After 9 or so months without alcohol during pregnancy, you may find yourself wanting an adult beverage after your baby arrives. Good news! Research says drinking alcohol in moderation is safe while breastfeeding. Just like many substances, alcohol does pass to your breastmilk, but staying under the recommended limit is not likely to have any short-term or long-term effects for you or your baby.
What amount is safe?
One drink per day is considered to be safe for both you and your baby. If you want to be extra careful, alcohol will peak in your breastmilk about 30-60 minutes after consumption or maybe slightly longer if you have food in your belly. To minimize your baby’s exposure to the alcohol, you can choose to drink right after nursing or pumping so that by the time your baby is ready to eat again, the alcohol will be mostly gone from your system and your breastmilk.
What are the benefits?
For all people, including breastfeeding mamas, there are very few benefits to drinking alcohol. Not drinking alcohol is always the safest option. You may have heard that certain components of beer can increase milk supply, but there are other, more effective ways to increase your supply like nursing or pumping more frequently and adequate milk removal. Alcohol can actually decrease your milk supply if you drink too much.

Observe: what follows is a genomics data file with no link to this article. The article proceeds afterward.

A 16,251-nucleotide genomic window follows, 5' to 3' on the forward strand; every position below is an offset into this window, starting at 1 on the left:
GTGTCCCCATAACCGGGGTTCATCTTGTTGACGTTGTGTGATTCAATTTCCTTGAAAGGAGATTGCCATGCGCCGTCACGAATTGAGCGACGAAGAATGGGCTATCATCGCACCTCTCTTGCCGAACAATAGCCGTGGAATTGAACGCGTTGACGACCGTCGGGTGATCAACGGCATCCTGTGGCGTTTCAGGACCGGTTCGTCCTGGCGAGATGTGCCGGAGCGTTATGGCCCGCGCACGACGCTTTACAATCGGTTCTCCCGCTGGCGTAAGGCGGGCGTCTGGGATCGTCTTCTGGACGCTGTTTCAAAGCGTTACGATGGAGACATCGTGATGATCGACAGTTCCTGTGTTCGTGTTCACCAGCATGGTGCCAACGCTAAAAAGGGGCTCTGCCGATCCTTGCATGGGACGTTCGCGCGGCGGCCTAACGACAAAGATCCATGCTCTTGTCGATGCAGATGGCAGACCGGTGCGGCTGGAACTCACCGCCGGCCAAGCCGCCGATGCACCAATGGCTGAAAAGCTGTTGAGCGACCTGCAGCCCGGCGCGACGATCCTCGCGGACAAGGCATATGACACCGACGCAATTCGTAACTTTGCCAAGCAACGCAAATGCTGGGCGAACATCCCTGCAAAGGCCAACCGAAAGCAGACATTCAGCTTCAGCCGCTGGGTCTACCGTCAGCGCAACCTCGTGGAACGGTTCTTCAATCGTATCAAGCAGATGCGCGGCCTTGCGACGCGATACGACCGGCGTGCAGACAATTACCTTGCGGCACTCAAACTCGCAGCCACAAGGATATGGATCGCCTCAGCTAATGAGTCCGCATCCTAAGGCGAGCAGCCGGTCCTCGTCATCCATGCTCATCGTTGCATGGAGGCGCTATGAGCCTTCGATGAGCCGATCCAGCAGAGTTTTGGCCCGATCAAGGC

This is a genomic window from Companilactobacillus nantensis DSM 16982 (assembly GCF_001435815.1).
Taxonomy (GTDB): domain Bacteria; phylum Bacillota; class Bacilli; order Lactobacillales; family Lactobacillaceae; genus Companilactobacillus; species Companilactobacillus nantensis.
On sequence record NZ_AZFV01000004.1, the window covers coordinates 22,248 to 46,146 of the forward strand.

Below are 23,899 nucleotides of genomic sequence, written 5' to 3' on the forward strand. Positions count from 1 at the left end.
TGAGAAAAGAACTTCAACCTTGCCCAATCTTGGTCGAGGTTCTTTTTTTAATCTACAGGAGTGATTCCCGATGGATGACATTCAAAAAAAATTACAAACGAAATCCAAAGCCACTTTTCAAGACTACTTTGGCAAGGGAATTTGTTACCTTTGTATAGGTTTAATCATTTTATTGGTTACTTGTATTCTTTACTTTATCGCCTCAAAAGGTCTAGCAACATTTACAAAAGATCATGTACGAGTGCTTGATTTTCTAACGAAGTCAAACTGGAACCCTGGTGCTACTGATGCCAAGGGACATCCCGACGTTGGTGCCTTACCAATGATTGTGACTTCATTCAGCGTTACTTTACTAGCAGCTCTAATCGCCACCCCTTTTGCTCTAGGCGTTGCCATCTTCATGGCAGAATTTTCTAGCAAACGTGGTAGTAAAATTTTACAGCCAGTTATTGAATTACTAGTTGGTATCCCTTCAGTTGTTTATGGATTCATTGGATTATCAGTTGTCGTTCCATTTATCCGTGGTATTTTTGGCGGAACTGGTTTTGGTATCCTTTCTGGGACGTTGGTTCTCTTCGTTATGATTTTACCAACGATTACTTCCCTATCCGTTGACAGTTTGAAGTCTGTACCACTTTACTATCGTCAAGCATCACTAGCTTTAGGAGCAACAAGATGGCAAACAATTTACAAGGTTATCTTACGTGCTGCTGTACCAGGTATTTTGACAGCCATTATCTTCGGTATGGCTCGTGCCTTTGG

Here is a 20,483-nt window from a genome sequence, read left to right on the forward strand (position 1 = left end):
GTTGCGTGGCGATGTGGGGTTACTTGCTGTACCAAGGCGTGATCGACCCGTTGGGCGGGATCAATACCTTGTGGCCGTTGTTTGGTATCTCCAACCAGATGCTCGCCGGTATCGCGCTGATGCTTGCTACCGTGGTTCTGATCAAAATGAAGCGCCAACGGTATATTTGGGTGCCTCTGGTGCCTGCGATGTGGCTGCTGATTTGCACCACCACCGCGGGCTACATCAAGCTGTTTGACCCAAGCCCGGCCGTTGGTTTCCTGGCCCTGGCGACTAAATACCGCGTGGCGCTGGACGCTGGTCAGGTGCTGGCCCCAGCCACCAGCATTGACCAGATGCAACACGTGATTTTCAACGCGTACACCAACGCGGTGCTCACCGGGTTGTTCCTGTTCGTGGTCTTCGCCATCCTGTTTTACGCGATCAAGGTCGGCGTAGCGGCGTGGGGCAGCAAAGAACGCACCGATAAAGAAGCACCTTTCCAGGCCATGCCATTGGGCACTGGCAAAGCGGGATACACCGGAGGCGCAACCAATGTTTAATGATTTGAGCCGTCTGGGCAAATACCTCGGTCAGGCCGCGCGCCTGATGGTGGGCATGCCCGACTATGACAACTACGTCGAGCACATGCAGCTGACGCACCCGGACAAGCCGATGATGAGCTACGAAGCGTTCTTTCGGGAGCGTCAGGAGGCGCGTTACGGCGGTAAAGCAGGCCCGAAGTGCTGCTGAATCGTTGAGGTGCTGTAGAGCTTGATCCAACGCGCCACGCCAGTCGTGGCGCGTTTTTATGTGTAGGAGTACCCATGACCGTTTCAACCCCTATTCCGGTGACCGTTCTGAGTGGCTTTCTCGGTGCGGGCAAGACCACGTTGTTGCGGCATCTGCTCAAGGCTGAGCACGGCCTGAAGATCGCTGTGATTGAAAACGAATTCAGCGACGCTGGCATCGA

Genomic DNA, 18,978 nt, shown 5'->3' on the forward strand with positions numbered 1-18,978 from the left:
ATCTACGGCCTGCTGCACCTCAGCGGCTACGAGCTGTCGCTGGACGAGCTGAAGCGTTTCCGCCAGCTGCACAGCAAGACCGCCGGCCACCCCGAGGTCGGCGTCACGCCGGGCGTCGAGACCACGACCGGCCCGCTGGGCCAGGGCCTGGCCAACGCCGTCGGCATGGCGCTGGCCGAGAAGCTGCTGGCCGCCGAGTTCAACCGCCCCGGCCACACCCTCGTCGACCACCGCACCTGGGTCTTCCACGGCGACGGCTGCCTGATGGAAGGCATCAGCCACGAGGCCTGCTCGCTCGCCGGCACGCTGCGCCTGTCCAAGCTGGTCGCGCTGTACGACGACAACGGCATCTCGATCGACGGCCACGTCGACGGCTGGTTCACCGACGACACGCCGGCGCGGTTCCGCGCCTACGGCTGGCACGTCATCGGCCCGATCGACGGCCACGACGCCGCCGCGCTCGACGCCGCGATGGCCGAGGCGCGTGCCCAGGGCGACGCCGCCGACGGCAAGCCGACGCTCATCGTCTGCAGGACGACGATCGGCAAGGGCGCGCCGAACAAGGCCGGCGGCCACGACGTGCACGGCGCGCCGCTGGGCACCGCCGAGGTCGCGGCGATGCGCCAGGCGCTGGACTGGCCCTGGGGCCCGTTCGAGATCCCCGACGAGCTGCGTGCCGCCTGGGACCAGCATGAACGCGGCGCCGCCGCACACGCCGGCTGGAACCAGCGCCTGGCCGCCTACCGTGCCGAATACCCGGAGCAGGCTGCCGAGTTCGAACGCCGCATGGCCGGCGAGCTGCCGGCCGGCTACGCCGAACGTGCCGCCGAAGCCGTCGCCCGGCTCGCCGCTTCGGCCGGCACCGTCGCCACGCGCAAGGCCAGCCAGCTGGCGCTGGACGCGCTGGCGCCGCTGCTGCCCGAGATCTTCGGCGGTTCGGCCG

What are the risks?
More than 2 drinks per day can decrease your milk supply and breastfeeding duration and could have adverse health effects for you and your baby. The long-term effects of excessive drinking while breastfeeding are unclear but heavy drinking could negatively impact your baby’s growth and development. Short-term, excessive drinking could cause agitation or poor sleep patterns for your baby. Additionally, it can be unsafe to hold and care for your baby if you have had a little bit too much to drink. You know your limits with alcohol better than anyone. If you find yourself a little tipsy, see if your partner or another uninhibited adult can step in to feed your baby some pumped milk. It’s better to ask for help rather than trying to hold and care for your baby when it’s not safe. If you’re ever in doubt and think you may have gone over the limit, pumping and dumping is an option until the alcohol has cleared your system. But remember that pumping and dumping is not necessary unless you overdo it.
Want more? Check out our research-based online breastfeeding course for expectant and new parents. We offer practical tips and solutions for your breastfeeding journey so you can feed your baby with confidence and meet your goals!